I wouldn't do that to my kids. My kids are young though and Tommy, my 5 year old wouldn't get it. He would be upset if we threw something of his out like that. I would skip entering him in a KidsQ like that though.
We cooked an SCA event last November. Tommy was helping us and we got beat. At least it wasn't last place. He was a bit upset to lose. So took him aside and explained some days you lose. Its ok to lose. I explained the other people worked harder. It happens. It just means they out worked us. If we want a trophy we have to work harder. He was ok after that. Got him to clap for the winners and told him we are supposed to be good losers. I think kids can handle losing better if we explain that its ok to lose so long as you learn from it. We don't have to give everyone a trophy and they can be just fine and still have a great day. Tommy still had fun even though we lost.
Its to bad things have kept us from cooking this year. Hopefully can get him out next year for some SCA events.
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Old 08-30-2019, 03:08 PM   #178
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When we started, we thought we had a good product and learned quickly that there is a BIG difference between a good product and what will win a competition.
YES!!!

I don't know how many times we have looked at each other and said, "I don't know how to make better Chicken/Ribs/pork/brisket than that." Then, a year later, through testing and work and perseverance, guess what? That product from a year ago we'd rather throw in the trash than turn in. There's not a competitive endeavor out there that you can just walk in and expect to do well. It always takes a while to get up to speed, and some never do.
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Old 08-30-2019, 03:31 PM   #179
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We are always open to helping out new teams, but we aren't going to walk into someone's space and ask if they want advice. New teams, struggling teams, seasoned teams looking to move to the next level need to take initiative to get where they want to go. Don't know where to start? Just ask someone.
This is exactly what people need to do. I'm still new, have only done 4 competitions, and learned a lot of what I do via the internet and 1 team that I know locally. My first couple of competitions I just felt I was the "new guy" and kept to myself for the mostpart, other than talking to the couple of teams around me. 3rd comp I was a little more outgoing and met a few new teams and some great people, but was still gun shy about approaching the "elite" teams. My last competition I walked up and introduced myself to Joe from Slaps and he couldn't have been a nicer guy to chat for a few minutes. After that introduced myself to Richard Fergola and found out he actually taught/coached in my hometown for a few years after I graduated high school, again couldn't have been a nicer guy. At awards I plopped right down next to the couple with Tebo Creek and they were great. I can see some new teams being somewhat intimidated, but you are 100% on point...you will meet some of the nicest, helpful, down to earth people at these events if you just put yourself out there!
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Old 08-30-2019, 09:54 PM   #180
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^^^This^^^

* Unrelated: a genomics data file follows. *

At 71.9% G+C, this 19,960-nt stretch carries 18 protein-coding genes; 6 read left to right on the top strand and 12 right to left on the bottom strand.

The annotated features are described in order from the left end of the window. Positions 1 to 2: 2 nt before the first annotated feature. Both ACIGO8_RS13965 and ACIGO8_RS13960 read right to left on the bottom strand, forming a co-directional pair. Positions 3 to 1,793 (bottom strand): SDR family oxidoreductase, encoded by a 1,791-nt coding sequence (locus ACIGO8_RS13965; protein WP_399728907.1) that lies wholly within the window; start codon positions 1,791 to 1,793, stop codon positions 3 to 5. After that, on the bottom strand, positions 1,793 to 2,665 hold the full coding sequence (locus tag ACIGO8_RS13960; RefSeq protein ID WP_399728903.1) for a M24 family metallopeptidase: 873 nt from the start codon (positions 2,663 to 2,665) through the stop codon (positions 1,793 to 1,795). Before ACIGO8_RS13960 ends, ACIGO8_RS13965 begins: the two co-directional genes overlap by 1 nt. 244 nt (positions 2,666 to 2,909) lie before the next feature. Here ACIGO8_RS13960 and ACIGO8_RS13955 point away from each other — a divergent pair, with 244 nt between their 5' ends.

This would be another way to dilute the competition arena for the "elite" teams.

What happened to this world? In a competition, there are winners and there are losers. The losers that want to be winners should continue to work harder to get to where they want to go. The best lessons are learned from our failures.

When we started, we thought we had a good product and learned quickly that there is a BIG difference between a good product and what will win a competition. We had a little success here and there, but we continued to work and learn and stick around. This year you can say we have had a breakout year. We are still learning and hope to one day be a team that others want to emulate. We are always open to helping out new teams, but we aren't going to walk into someone's space and ask if they want advice. New teams, struggling teams, seasoned teams looking to move to the next level need to take initiative to get where they want to go. Don't know where to start? Just ask someone. We have always enjoyed competing against the "big dogs" and we have even beaten them on occasion in a category, but we learned that consistency is what wins and constantly learning and tweaking will get you there.

If you don't have the money to compete, then don't. If you don't want to put in the time others have to consistently do well, then don't. Cooking in your back yard for friends and family is a great way to enjoy barbeque. If you just want to have some bragging rights with friends, host a friendly "cookoff" in your backyard.

There are more "elite" teams that are doing things to give back to bbq than any others. There are videos, classes, community outreach, demos at events done by teams that have done well that help raise awareness for the hobby. They also will help a new or struggling team with a tip here and there if you ask and not demand.

The KCBS is the Kansas City Barbeque Society and not the Kansas City Barbeque Circuit. The KCBS should be focused on awareness and passion of all things bbq, and not just about raising awareness for bbq competitions. There are other ways to get people excited about being part of the KCBS.
Getting some real videos and making them accessible to members only is a great way to start.

As far as the competition world, KCBS has started down the path to help with the judging inconsistencies. Taste buds and opinions aren't perfect, but creating a system to standardize things that can be is a great start.
I could not disagree more. There are levels to everything to say that KCBS is only for teams that want to compete 50 times a year and be "pro's" is ridiculous. I do not expect a "trophy" for showing up. I would like to compete in a contest against teams that like to cook with a similar frequency as me.

20 years ago how many contests did the team of the year do? What about 30? When KCBS started having the backyard and pro made sense. The TOY probably cooked 15 events. It probably took most teams 5 years to break the backyard barrier. Things evolve. There are 12 teams that in a 15 team contest would claim 100% of the top 10 every time. This isn't bad for them or bad for the sport but it is not bringing in or keeping new teams excited.